Insectivorous Plants eBook

This eBook from the Gutenberg Project consists of approximately 462 pages of information about Insectivorous Plants.
excited by contact with fine fibres, others by contact with bristles, others with a flat or a creviced surface.  The sensitive organs of Drosera and Dionaea are also specialised, so as not to be uselessly affected by the weight or impact of drops of rain, or by blasts of air.  This may be accounted for by supposing that these plants and their progenitors have grown accustomed to the repeated action of rain and wind, so that no molecular change is thus induced; whilst they have been rendered more sensitive by means of natural selection to the rarer impact or pressure of solid bodies.  Although the absorption by the glands of Drosera of various fluids excites move- [page 366] ment, there is a great difference in the action of allied fluids; for instance, between certain vegetable acids, and between citrate and phosphate of ammonia.  The specialised nature and perfection of the sensitiveness in these two plants is all the more astonishing as no one supposes that they possess nerves; and by testing Drosera with several substances which act powerfully on the nervous system of animals, it does not appear that they include any diffused matter analogous to nerve-tissue.

Although the cells of Drosera and Dionaea are quite as sensitive to certain stimulants as are the tissues which surround the terminations of the nerves in the higher animals, yet these plants are inferior even to animals low down in the scale, in not being affected except by stimulants in contact with their sensitive parts.  They would, however, probably be affected by radiant heat; for warm water excites energetic movement.  When a gland of Drosera, or one of the filaments of Dionaea, is excited, the motor impulse radiates in all directions, and is not, as in the case of animals, directed towards special points or organs.  This holds good even in the case of Drosera when some exciting substance has been placed at two points on the disc, and when the tentacles all round are inflected with marvellous precision towards the two points.  The rate at which the motor impulse is transmitted, though rapid in Dionaea, is much slower than in most or all animals.  This fact, as well as that of the motor impulse not being specially directed to certain points, are both no doubt due to the absence of nerves.  Nevertheless we perhaps see the prefigurement of the formation of nerves in animals in the transmission of the motor impulse being so much more rapid down the confined space within the tentacles of Drosera than [page 367] elsewhere, and somewhat more rapid in a longitudinal than in a transverse direction across the disc.  These plants exhibit still more plainly their inferiority to animals in the absence of any reflex action, except in so far as the glands of Drosera, when excited from a distance, send back some influence which causes the contents of the cells to become aggregated down to the bases of the tentacles.  But the greatest inferiority of all is the absence of a central organ, able to receive impressions from all points, to transmit their effects in any definite direction, to store them up and reproduce them. [page 368]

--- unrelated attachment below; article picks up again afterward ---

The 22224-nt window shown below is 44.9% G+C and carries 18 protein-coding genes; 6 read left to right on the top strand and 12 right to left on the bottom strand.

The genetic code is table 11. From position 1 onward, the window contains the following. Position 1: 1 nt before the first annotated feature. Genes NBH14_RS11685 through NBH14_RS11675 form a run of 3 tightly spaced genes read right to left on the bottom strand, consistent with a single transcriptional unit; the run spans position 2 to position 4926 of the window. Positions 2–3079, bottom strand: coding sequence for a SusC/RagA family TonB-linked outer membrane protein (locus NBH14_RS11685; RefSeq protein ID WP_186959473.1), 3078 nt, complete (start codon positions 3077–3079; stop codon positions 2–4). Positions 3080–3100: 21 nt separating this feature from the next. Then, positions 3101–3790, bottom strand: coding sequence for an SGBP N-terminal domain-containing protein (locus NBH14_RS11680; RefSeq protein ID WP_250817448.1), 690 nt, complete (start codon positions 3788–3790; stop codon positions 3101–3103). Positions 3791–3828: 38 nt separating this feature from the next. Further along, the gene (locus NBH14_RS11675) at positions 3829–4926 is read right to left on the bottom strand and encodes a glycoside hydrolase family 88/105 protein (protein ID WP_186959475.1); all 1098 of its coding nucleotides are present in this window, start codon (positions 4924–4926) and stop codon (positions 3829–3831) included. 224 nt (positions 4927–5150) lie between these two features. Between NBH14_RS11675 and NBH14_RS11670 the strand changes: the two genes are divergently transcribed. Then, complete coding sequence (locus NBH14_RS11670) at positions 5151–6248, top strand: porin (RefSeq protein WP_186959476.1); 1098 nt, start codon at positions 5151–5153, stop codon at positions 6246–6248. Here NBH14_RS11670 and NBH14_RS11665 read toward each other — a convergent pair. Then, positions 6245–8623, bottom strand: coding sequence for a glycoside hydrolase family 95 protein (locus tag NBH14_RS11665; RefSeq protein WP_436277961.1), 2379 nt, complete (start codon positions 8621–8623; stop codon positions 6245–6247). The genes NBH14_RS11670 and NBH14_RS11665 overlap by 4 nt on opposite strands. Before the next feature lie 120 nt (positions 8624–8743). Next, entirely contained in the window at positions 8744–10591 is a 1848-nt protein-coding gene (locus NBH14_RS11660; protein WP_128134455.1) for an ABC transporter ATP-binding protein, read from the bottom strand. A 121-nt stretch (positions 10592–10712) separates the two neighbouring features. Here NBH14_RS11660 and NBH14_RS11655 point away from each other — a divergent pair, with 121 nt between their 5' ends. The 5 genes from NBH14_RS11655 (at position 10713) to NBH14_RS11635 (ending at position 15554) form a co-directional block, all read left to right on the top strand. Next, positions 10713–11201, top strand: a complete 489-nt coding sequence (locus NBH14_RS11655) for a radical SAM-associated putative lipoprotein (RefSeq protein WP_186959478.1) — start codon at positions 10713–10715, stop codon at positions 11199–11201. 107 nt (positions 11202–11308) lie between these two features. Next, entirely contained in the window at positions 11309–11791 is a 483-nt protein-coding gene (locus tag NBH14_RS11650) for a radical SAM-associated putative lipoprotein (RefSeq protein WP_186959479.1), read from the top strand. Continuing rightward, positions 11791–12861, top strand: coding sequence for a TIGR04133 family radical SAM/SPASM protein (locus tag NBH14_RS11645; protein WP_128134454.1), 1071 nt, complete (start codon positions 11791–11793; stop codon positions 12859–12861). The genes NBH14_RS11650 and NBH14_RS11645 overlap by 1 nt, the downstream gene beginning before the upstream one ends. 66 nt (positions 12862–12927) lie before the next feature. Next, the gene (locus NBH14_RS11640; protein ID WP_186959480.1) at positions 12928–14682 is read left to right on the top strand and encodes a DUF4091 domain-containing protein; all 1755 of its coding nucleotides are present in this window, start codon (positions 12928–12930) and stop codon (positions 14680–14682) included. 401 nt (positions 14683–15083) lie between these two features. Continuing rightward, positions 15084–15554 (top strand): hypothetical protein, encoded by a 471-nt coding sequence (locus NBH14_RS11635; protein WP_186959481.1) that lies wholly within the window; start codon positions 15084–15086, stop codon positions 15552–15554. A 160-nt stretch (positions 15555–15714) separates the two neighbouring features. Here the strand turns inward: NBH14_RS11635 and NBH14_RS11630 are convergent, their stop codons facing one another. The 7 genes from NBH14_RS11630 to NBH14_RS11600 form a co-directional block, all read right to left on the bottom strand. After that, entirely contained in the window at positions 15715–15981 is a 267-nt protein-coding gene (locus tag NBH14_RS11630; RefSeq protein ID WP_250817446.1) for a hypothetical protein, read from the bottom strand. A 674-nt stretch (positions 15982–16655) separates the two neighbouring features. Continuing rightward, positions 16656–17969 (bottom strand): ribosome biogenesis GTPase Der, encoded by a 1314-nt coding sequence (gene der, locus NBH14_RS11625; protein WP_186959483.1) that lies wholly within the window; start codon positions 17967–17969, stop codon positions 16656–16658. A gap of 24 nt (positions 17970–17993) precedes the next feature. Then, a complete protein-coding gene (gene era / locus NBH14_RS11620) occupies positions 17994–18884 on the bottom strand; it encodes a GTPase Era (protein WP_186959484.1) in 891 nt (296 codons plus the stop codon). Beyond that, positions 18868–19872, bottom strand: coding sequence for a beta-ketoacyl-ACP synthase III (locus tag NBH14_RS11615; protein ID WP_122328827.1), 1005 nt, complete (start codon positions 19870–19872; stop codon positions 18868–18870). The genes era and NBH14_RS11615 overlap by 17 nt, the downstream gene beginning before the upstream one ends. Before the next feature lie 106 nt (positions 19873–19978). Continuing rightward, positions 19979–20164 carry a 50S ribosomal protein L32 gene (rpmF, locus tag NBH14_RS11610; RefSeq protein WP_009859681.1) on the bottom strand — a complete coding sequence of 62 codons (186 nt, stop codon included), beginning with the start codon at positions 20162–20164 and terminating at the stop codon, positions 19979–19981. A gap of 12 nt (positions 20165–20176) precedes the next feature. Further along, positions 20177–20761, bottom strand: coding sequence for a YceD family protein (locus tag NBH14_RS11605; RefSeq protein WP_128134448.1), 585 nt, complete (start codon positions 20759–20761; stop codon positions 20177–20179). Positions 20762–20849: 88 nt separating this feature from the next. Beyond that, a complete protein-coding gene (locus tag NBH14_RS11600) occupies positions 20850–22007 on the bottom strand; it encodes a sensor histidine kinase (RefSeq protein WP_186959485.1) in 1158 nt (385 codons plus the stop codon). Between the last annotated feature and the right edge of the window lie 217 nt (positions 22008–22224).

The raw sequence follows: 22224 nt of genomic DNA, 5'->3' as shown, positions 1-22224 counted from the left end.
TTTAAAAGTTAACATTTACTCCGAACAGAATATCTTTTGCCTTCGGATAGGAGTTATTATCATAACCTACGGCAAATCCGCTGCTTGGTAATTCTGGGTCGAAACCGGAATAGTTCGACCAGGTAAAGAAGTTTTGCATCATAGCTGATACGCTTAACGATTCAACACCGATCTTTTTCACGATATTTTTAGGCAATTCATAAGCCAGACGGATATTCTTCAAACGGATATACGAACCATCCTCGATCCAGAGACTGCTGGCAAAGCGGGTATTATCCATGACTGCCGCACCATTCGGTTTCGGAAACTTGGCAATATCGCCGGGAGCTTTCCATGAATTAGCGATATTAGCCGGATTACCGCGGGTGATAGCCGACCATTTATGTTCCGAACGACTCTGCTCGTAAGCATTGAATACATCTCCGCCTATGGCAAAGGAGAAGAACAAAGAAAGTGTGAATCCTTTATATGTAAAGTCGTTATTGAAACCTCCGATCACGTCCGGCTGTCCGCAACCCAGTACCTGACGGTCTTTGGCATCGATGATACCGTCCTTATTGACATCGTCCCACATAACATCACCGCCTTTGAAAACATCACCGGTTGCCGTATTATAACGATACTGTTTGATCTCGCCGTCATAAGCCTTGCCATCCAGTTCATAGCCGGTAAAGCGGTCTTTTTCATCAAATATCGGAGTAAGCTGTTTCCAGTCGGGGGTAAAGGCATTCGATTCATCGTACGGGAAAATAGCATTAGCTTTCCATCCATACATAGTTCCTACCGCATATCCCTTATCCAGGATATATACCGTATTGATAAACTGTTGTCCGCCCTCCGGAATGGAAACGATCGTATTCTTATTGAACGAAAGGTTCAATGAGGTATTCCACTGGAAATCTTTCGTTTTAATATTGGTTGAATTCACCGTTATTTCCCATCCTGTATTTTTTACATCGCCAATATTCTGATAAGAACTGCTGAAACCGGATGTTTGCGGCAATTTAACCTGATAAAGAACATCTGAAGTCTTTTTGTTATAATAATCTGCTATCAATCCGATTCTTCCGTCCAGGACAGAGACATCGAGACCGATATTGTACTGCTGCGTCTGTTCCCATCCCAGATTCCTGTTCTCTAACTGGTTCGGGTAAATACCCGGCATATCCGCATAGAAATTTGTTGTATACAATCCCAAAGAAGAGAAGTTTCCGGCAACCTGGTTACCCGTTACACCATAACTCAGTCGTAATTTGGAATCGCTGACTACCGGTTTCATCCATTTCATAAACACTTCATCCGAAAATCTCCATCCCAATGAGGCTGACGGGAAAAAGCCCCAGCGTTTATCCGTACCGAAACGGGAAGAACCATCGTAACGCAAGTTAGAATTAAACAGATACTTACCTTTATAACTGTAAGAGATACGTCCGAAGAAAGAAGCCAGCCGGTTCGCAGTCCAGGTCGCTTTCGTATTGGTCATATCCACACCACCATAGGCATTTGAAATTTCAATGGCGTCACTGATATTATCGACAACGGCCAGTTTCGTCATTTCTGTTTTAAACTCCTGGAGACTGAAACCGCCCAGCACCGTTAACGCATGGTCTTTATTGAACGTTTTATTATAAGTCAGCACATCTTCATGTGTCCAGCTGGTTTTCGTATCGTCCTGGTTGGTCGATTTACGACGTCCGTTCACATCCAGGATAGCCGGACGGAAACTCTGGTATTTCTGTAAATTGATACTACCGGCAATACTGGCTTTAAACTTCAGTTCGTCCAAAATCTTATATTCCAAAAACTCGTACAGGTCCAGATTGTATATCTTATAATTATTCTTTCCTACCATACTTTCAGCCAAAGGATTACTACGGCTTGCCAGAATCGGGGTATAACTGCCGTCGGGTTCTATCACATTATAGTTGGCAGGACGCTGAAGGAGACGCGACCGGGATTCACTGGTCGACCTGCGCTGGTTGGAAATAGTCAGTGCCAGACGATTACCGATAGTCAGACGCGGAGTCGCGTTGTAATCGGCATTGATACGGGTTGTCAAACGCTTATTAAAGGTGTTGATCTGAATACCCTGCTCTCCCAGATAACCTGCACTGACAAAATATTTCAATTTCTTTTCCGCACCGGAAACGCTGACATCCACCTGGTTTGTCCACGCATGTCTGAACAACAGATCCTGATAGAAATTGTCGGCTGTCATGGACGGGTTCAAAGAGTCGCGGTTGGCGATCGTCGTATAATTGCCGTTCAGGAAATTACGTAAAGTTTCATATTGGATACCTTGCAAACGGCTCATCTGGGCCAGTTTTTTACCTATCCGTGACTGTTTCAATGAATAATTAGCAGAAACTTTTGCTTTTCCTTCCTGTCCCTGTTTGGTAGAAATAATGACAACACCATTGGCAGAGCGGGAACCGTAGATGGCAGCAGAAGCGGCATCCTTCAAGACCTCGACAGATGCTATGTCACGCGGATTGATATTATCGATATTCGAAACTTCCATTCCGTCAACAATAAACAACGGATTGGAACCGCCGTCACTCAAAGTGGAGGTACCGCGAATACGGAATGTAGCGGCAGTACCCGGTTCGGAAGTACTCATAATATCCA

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Insectivorous Plants from Project Gutenberg. Public domain.
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